GOTO 2019 • The Database Unbundled: Commit Logs in an Age of Microservices • Tim Berglund48:41 974 views 100% Published 5 months ago
This presentation was recorded at GOTO Copenhagen 2019. #GOTOcon #GOTOcph
Tim Berglund - Senior Director of Developer Experience at Confluent
When you examine the write path of nearly any kind of database, the first thing you find is a commit log: mutations enter the database, and they are stored as immutable events in a queue, only some hundreds of microseconds later to be organized into the various views that the data model demands. Those views can be quite handy–graphs, documents, triples, tables—but they are always derived interpretations of a stream of changes.
Zoom out to systems in the modern enterprise, and you find a suite of microservices, often built on top of a relational database, each reading from some centralized schema, only some thousands of microseconds later to be organized into various views that the application data model demands. Those views can be quite handy, but they are always derived interpretations of a centralized database.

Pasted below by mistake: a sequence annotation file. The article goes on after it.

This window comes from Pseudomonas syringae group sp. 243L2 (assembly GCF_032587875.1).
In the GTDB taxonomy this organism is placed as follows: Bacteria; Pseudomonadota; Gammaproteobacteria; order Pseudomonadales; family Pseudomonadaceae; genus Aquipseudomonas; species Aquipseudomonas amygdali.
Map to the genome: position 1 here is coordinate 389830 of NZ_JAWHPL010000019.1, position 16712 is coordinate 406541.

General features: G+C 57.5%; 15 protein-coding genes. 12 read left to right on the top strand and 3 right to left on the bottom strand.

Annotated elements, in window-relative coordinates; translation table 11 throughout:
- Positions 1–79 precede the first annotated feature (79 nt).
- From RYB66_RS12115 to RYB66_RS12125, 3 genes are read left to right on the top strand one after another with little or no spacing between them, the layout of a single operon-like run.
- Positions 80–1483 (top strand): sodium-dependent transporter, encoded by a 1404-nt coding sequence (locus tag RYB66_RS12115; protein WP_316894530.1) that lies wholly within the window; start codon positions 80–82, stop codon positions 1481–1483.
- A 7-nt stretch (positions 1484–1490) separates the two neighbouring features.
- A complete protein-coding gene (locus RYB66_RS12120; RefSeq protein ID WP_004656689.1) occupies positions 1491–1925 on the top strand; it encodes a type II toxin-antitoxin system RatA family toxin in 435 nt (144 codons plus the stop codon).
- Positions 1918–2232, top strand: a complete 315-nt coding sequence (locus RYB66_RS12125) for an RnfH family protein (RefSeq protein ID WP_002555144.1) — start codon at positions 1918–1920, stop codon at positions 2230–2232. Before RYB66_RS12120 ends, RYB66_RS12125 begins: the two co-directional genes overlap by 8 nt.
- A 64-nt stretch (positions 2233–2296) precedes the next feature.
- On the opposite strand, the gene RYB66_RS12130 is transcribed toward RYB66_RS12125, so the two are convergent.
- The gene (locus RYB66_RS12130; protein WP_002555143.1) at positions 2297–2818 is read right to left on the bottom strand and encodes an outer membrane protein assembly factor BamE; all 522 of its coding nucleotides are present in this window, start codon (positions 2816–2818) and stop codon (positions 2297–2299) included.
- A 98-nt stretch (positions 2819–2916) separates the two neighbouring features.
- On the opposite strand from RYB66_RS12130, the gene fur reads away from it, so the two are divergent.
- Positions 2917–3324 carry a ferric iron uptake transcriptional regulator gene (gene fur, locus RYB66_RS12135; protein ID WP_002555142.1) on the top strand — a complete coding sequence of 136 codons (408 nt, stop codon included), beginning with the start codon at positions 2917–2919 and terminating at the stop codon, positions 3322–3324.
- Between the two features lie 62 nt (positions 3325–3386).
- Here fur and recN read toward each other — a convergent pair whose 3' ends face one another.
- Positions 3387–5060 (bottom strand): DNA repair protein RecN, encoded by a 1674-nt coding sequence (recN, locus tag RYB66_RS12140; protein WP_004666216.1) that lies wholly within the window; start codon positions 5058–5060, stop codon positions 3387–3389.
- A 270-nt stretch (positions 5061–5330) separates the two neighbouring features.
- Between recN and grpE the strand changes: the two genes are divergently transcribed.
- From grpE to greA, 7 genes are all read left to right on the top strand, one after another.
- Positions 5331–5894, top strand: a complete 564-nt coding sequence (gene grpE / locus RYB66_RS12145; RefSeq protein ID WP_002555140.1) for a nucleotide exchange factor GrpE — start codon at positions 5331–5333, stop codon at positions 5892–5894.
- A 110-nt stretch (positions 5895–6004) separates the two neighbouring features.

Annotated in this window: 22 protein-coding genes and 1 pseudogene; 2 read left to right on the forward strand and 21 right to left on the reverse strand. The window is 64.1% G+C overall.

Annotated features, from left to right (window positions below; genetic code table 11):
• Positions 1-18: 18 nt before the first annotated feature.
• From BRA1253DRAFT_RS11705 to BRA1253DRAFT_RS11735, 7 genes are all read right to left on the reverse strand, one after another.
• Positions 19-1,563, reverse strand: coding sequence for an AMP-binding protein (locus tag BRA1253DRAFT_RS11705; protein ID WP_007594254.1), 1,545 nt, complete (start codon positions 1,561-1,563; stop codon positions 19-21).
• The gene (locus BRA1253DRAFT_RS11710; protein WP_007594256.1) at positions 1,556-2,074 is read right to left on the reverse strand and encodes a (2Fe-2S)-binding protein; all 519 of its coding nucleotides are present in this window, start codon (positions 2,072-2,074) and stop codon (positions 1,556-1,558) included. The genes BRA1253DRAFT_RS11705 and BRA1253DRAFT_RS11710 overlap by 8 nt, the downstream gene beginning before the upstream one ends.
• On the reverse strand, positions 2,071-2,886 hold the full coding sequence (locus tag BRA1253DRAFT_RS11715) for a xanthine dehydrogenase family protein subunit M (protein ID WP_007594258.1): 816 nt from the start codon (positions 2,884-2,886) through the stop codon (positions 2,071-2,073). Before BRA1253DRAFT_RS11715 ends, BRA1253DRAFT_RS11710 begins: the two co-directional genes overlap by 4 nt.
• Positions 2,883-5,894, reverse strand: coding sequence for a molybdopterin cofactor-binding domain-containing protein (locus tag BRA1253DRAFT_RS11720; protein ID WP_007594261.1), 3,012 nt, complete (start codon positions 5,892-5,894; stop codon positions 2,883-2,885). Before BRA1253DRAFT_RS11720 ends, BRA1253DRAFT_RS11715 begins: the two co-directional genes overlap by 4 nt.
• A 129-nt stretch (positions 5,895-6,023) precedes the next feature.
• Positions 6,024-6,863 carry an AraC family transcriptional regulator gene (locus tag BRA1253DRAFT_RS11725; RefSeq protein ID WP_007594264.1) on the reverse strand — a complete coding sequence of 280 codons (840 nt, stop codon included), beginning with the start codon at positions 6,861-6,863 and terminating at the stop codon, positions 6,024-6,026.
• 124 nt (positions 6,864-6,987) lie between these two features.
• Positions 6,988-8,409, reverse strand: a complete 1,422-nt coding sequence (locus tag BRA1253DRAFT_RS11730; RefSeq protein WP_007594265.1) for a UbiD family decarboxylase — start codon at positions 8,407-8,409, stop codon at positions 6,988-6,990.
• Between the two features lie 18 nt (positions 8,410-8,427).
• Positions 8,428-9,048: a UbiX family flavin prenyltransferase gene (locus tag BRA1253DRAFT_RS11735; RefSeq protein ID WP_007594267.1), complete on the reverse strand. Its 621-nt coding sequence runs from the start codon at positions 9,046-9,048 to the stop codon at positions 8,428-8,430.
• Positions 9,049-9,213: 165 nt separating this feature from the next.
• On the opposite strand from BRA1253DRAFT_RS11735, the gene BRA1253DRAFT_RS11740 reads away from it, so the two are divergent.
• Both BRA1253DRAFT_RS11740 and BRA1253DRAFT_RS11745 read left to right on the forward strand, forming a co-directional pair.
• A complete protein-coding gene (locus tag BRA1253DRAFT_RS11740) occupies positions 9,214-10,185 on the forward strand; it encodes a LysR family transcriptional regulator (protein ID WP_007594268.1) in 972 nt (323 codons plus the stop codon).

Wait a minute. It seems like we are repeating ourselves.
Microservice architectures provide a robust challenge to the traditional centralized database we have come to understand. In this talk, we’ll explore the notion of unbundling that database, and putting a distributed commit log at the center of our information architecture. As events impinge on our system, we store them in a durable, immutable log (happily provided by Apache Kafka), allowing each microservice to create a derived view of the data according to the needs of its clients.
Event-based integration avoids the now-well-known problems of RPC and database-based service integration, and allow the information architecture [...]
Download slides and read the full abstract here:
#EventSourcing #ApacheKafka #Microservices
Looking for a unique learning experience?
Attend the next GOTO Conference near you! Get your ticket at http://gotocon.com
SUBSCRIBE TO OUR CHANNEL - new videos posted almost daily.